Grace Dent, Guardian’s restaurant critic, has a two-sided perspective on the debate around processed food. It’s more like a one- and-a-half sided, as the processed food seems to be dear to her heart, and healthful food dear to her health. Her key phrase:
…heart of the processed-food debate is class war. Delicious, fructose-syrup-drenched, MSG-sprinkled class war.
She starts with the perceived disconnect between people advocating for healthful food and the people who eat them (and presumably without the abilities to cook a healthful meal):
because healthy-food campaigners always sound so posh, any debate can only ever descend into a bunfight over privilege
And then karate chops that argument:
majority of British working people have disposable income, access to a four-ring stove and a GCSE-or-above-level education and are fully conscious of the links between too many Greggs pasties and a profile like Homer Simpson’s. And these people still love processed food.
She spends a few paragraphs indulging in nostalgia about processed foods and how they are connected to her memories of childhood.
London life of a Guardian columnist – knee-deep in fancy quinoa, invites to juicing bars and nutritional yeast as a condiment –
And a tacit acknowledgment of the fact that cutting out processed food has made her healthier but left her confused about her identity with their absence from her diet.
- Yes, processed foods are delicious. Yes they are ubiquitous. Yes, they are linked to to our past. However, the key word is “past”. We are now building our future. Notwithstanding our links to our past, doesn’t it behoove is to give our children (the future adults) an opportunity to build memories like ours, but linked with the “good stuff”.
- It’s an iterative cycle. The more mired we are in processed foods as the mainstay of our diet, the cheaper it gets, and comparatively the “good stuff” becomes more expensive….leading to more processed food in our diets.. and so on.. We need to break that cycle. How do you break that cycle. Look at “..kids with a mother like Toni Collette in About A Boy, who never tasted mint Viennetta and were not allowed to eat Cadbury’s chocolate rolls at birthday parties.”. These “positive deviants” might show us a way, not the “posh foodies”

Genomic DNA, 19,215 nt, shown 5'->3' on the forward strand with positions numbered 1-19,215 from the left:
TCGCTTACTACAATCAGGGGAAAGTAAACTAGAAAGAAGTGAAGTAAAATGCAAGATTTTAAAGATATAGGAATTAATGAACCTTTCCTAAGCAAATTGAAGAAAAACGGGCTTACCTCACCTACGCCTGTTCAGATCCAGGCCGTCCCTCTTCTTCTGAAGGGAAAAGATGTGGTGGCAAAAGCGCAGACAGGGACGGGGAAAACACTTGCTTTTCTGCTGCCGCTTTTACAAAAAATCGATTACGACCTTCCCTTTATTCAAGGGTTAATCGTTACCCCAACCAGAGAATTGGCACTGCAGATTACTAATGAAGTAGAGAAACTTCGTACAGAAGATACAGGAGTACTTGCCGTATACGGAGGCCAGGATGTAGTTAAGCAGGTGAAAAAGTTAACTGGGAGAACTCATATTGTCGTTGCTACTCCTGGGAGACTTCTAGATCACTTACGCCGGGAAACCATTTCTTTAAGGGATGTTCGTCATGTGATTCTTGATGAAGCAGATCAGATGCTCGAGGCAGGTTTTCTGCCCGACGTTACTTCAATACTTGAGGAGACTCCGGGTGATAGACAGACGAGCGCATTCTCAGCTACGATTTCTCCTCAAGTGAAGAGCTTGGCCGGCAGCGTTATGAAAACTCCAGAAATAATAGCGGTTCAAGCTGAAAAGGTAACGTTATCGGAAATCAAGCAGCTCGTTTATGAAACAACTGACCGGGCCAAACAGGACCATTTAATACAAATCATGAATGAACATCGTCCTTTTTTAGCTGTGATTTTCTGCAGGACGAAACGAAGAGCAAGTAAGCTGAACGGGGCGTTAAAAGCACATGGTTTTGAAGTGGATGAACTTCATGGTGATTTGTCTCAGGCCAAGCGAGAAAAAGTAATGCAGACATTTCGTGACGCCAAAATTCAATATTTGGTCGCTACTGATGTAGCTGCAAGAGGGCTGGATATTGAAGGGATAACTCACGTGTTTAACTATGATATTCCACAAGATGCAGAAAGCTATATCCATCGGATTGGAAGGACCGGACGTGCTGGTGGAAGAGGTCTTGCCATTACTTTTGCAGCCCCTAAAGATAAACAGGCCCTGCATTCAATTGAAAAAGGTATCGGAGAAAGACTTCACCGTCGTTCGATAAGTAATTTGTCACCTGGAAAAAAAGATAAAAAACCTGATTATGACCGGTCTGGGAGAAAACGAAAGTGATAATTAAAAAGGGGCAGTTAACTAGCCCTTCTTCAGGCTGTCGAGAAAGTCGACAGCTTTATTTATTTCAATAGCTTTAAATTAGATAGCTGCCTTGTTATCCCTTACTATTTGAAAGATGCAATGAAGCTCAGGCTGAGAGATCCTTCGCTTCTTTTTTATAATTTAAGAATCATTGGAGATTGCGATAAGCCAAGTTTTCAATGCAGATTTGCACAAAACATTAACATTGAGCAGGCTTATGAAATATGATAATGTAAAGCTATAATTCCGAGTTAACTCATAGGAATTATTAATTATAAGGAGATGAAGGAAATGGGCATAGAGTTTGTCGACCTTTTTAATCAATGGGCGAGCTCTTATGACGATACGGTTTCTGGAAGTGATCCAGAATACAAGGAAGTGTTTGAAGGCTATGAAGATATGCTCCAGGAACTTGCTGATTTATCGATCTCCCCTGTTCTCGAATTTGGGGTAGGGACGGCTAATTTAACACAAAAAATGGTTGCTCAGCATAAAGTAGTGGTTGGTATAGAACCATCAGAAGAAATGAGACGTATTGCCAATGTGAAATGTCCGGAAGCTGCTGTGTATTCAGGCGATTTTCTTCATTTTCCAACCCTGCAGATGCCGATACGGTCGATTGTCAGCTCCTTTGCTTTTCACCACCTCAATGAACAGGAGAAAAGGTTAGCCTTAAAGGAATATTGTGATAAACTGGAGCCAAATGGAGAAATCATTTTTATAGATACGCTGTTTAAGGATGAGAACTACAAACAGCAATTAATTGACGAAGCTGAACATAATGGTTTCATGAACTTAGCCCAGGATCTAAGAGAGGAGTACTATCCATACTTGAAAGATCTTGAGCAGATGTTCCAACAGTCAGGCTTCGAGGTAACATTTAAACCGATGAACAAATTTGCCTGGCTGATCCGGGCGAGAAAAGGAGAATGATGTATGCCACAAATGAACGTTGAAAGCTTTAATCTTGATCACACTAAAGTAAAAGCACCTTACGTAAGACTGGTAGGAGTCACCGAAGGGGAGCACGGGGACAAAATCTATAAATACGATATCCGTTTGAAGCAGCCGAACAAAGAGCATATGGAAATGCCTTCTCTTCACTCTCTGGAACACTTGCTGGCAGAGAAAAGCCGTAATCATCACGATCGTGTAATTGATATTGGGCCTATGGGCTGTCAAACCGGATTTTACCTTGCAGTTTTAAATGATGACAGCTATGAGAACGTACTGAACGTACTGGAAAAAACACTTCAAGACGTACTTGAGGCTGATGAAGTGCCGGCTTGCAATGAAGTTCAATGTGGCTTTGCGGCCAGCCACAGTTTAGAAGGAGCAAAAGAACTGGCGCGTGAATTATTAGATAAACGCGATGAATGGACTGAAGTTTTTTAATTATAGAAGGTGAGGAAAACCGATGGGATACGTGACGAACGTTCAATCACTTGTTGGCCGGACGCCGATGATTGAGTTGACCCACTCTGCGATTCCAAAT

- I am a “posh foodie”, though not an extreme one. I also love processed foods. We can be both. I cook my own food. It takes patience, and time’ which someone might not have when surrounded by three hungry kids – ergo, processed food to the rescue. I also don’t think the use of processed food is an either/or. It’s not a zero sum game. You can cook a dish and use processed food to save time. Use of both, when in a time crunch, might have beneficial effects; people can tell the difference between food from fresh ingredients and food with ingredients to keep fresh. I use frozen indian flatbread paired with lentils and curries. Other days when I make the flatbread from scratch, I am not nostalgic for the frozen varieties – I wish I could make the fresh item all the time.
- I don’t believe the push to make “healthier” choices in the processed foods is sustainable or good for health.
- Stop the shaming. Stop singling out individuals or groups.
- It is about privilege. I have the ability to be either a posh foodie or a processed food connoisseur. Not everyone does. I use the Fred Rogers’ “Won’t you be my neighbour?” approach to encourage everyone to cook their own food. I cook for others, invite people to eat with me, share easy to make recipes. I don’t “educate” anyone on good nutrition. I share.
- I also share donuts. Once in a while, I buy a bunch of mini ones for my office, freshly made by a donut food truck, Word gets out and I meet more of my colleagues on that day than I would meet any other day. [/winning social strategy] 🙂